Another storyline that manages to avoid its dangerous after-school potential is the arc in which running back (?) Smash Williams (Gaius Charles), worried that he’s too small to be recruited for college, begins using some sort of steroid or growth hormone. Friday comes down firmly against performance-enhancing drugs, but it understands why Smash feels forced to take them. Pressure from the team and community is difficult enough, but Smash also dreams of someday supporting his hard-working single mother and younger sister, and those self-imposed expectations are nearly enough to crush him. Charles’ portrayal of Smash’s agony after a bad game—his panicky fear that he will fail to be the kind of son he wants to be—is heartbreaking.
Not every arc is so compelling. One storyline handles the fallout from an assistant coach’s blunderingly offensive remarks about the “natural” abilities of black versus white players. Those two episodes have moments of sharp insight into the damaging effects of unacknowledged racial assumptions, but they conclude with an overwrought lurch into the specter of racial violence, the kind of overtly hateful behavior everyone can acknowledge as bad, thus betraying the thought-provoking buildup with a smugly redemptive climax. Friday also hurries along Jason’s physical rehabilitation, compressing what would probably be years of therapy into a few weeks, but as it doesn’t conclude with some kind of miraculous recovery, I’m more willing to forgive that sin.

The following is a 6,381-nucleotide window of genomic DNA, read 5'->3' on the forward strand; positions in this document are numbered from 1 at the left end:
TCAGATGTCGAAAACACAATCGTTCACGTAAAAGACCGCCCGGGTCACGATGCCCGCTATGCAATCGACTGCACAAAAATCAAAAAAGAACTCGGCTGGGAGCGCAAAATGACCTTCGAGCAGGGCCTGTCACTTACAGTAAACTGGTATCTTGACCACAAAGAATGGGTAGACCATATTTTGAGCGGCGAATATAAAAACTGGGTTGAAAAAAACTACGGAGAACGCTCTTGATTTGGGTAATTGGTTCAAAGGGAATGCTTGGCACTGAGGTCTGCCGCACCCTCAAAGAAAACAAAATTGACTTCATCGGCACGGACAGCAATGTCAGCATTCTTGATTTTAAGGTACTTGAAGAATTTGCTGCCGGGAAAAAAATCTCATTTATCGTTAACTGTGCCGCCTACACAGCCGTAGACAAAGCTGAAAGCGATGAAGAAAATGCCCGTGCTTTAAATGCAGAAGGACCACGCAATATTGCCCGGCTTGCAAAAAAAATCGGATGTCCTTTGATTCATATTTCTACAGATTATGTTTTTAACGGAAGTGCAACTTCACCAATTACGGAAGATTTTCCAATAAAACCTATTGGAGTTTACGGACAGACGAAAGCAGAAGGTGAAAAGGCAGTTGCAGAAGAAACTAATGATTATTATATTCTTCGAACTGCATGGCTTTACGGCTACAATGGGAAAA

Besides, the virtues of Friday Night Lights more than make up for the vices. The documentary-style direction is striking and immersive, and the writing is arrestingly honest—about the codependency at the heart of so many attached-at-the-hip high school romances; about the double-edged devotion of fanatic followers, simultaneously supportive and parasitic; about the fundamental unfairness of a world that celebrates its young male athletes at the expense of nearly everyone around them. The drama’s worldview is clear-eyed, sometimes even bleak, but it’s honest about the good things, too: how being responsible for someone else can press you to be more responsible for yourself; how revisiting what made you fall in love with a pursuit can help exorcise the mercenary demons that have colonized it; how great expectations, however daunting, can indeed inspire greatness.
The ensemble has its weak links (not everyone is as amazing as Connie Britton), and sports stories inevitably have their moments of trite sentimentality, but let’s not underestimate a drama that makes me care about the outcome of a football game. A football game! I still don’t know the difference between a running back and a tight end (and you know what’s really sad? I had to google “football positions” to find two non-quarterback positions I could name), but in the context of Friday Night Lights, I can finally appreciate the drama of the game.